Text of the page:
While most papers in finance literature investigate how the stock market reacts to announcements of corporate events, very few study the opposite, how namely, the manager responds to the information from outside investors. In this paper, we examine this issue, using open market share repurchases. Open market share repurchase offers flexibility for the manager to decide whether or not to buy back shares. Therefore, the manager may refer to the opinions of outside investors and make the decision, based on actual buyback activities. We propose learning, over-confidence and timing hypotheses to interpret the behavior of the managerial response to initial market reaction on the share repurchase announcement. Empirically, if a repurchase announcement abnormal return is low, then the manager tends to achieve the repurchase announced ratio by purchasing more shares. In addition, the investor will positively react to this repurchase in the long run. These empirical findings are consistent with the market timing hypothesis, which implies that managers know the true value of their firms better than the market at the moment of the share repurchase announcement.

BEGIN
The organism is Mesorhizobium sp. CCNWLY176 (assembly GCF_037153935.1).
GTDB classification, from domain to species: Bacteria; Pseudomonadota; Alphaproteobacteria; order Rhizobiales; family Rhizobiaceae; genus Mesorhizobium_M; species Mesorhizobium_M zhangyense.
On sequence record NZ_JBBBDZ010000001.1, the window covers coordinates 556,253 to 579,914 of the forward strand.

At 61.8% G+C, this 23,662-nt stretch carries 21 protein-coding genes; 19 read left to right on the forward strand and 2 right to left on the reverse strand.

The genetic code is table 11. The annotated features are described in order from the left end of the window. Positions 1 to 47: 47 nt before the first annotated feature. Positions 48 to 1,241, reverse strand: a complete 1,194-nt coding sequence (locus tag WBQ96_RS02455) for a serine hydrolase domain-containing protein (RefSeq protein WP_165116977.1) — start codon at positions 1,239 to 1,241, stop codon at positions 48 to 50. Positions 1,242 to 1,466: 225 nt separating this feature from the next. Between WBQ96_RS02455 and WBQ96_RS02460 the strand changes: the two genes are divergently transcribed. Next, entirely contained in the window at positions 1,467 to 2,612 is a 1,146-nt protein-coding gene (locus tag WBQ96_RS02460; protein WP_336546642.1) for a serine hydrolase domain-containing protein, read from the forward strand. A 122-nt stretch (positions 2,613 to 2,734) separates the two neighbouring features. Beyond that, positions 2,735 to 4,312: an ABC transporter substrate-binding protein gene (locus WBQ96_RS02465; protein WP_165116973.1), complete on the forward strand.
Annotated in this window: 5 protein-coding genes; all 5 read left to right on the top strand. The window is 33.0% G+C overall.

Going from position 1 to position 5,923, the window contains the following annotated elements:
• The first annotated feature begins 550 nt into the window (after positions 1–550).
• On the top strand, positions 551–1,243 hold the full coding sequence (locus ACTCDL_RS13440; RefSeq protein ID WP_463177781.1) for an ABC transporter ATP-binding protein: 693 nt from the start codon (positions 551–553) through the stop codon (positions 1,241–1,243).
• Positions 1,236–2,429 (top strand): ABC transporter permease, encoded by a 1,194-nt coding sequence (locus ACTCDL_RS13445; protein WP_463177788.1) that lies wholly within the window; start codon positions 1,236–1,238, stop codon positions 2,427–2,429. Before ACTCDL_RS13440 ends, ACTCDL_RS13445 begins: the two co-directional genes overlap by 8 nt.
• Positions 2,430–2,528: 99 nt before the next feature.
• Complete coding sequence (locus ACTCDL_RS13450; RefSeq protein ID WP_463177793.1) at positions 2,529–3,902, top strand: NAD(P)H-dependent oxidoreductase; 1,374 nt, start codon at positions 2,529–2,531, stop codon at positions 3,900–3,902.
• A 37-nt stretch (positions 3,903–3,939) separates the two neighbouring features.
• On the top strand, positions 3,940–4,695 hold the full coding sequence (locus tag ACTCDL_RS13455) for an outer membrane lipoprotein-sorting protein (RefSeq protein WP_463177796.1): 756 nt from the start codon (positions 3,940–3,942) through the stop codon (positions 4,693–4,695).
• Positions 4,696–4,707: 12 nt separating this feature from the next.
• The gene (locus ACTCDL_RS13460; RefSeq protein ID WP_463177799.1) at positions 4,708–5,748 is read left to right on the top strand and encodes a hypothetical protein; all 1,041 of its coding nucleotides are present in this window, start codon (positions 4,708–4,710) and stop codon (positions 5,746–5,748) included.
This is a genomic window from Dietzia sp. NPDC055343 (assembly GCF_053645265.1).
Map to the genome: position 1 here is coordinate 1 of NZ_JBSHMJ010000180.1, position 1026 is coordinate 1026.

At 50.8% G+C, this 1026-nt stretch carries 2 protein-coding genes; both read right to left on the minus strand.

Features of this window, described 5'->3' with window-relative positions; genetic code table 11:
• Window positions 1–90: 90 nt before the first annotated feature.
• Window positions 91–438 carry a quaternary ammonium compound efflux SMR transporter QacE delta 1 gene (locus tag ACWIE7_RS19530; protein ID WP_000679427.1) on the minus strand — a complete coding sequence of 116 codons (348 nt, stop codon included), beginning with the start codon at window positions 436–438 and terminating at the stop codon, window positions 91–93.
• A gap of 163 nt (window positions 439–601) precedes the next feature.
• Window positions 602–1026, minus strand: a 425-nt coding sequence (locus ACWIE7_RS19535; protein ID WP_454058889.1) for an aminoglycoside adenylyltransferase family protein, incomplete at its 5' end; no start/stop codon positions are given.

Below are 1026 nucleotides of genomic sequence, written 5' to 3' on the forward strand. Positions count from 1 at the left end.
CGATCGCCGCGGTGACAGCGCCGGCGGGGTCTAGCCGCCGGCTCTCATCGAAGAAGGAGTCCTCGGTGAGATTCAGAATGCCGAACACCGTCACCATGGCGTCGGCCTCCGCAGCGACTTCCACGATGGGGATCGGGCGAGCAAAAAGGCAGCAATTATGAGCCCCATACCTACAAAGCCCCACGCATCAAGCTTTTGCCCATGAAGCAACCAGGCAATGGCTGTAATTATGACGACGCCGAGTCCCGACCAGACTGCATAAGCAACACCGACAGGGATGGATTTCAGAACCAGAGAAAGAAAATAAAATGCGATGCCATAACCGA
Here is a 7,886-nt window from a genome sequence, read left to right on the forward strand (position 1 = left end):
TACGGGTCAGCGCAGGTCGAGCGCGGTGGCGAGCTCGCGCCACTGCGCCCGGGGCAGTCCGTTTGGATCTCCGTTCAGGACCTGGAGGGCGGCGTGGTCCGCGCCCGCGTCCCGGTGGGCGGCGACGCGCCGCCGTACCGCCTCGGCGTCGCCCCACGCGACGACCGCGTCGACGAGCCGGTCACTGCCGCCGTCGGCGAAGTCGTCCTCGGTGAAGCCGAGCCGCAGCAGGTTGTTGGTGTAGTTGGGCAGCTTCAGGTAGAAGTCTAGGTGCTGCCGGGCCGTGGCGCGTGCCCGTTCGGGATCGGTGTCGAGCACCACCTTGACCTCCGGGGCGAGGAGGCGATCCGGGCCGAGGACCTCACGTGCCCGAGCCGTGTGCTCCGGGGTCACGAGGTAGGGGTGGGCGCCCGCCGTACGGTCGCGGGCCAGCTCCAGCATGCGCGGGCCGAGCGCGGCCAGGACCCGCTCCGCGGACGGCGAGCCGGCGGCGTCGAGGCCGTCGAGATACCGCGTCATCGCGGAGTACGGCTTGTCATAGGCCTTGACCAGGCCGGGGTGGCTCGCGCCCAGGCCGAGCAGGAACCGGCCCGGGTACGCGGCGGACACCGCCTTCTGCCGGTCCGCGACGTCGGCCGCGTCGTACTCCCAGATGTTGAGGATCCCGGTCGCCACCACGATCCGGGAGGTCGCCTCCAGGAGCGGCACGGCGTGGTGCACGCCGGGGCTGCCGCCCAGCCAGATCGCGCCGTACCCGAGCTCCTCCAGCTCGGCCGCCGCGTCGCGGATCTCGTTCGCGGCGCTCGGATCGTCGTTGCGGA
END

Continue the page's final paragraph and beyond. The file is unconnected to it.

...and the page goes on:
Review of Pacific Basin Financial Markets and Policies 12, pp.455-474